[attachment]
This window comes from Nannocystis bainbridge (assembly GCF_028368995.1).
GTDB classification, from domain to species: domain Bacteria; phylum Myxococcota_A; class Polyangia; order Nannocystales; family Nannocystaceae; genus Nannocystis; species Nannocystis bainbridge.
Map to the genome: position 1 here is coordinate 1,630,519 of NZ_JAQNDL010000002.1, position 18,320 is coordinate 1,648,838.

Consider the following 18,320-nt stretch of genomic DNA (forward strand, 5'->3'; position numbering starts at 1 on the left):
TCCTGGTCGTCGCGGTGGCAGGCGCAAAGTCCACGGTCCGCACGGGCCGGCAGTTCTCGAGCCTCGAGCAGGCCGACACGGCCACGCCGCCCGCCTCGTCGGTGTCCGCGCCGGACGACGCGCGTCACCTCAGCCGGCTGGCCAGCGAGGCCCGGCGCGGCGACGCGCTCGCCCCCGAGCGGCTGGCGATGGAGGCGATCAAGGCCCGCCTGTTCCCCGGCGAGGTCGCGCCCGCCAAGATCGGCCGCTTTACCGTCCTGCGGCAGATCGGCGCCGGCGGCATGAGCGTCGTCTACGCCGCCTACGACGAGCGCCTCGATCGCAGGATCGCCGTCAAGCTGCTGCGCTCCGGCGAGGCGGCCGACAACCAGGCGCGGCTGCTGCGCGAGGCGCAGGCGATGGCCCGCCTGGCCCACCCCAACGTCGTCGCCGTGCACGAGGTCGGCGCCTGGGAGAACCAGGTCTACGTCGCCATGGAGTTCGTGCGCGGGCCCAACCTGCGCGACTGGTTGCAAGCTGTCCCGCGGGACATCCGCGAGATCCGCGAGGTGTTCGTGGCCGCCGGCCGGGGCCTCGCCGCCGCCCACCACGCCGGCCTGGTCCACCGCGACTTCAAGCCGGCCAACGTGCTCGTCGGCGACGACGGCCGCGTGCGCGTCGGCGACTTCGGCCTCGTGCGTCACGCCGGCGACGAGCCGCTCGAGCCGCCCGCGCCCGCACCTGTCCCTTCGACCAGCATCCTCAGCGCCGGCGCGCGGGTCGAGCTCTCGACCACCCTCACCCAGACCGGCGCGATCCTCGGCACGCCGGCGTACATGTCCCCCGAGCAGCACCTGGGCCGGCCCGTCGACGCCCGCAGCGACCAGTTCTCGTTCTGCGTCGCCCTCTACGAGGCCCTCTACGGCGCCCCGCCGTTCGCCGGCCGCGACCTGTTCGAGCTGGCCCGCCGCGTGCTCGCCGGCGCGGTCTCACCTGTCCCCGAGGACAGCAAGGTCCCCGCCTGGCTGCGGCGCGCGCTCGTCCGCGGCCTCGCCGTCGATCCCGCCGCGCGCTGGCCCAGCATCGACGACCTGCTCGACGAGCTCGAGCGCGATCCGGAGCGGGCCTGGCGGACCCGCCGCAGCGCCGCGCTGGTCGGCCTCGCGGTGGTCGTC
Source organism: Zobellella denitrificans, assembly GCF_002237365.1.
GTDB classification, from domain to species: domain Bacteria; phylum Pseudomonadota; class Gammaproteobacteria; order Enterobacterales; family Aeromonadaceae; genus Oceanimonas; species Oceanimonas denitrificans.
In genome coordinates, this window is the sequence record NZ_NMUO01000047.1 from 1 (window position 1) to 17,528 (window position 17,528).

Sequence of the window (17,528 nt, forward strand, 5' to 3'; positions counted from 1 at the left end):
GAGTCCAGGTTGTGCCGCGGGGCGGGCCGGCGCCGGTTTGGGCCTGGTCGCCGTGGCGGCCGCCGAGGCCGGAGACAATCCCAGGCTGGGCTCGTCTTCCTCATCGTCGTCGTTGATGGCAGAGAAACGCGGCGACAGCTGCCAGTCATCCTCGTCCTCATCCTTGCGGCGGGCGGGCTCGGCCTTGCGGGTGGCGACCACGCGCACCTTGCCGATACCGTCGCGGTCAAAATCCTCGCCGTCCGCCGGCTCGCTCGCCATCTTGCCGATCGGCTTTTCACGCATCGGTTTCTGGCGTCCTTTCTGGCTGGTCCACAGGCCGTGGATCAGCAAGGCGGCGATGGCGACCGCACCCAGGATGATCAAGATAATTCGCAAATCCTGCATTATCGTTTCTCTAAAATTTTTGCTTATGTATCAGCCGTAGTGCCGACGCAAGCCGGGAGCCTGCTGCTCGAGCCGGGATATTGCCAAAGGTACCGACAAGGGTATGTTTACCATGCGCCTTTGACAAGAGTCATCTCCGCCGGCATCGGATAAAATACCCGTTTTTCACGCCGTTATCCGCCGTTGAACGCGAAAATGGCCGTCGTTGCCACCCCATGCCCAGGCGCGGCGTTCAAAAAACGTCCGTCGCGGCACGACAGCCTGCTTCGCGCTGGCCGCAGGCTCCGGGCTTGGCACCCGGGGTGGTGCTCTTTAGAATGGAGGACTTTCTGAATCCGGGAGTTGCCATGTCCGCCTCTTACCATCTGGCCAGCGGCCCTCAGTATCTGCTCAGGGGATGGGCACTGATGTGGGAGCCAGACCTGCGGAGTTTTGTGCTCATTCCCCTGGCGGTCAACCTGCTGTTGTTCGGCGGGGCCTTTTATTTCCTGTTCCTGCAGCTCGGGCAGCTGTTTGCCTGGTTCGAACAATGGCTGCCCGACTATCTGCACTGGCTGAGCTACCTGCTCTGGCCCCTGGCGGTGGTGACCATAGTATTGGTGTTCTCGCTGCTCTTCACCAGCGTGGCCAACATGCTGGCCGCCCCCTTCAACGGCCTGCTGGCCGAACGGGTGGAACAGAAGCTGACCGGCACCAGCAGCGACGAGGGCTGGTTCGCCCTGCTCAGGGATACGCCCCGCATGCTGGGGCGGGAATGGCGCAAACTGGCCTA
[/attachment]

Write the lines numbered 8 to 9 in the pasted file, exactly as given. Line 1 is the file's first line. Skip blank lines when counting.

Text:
In genome coordinates, this window is the sequence record NZ_NMUO01000047.1 from 1 (window position 1) to 17,528 (window position 17,528).

Sequence of the window (17,528 nt, forward strand, 5' to 3'; positions counted from 1 at the left end):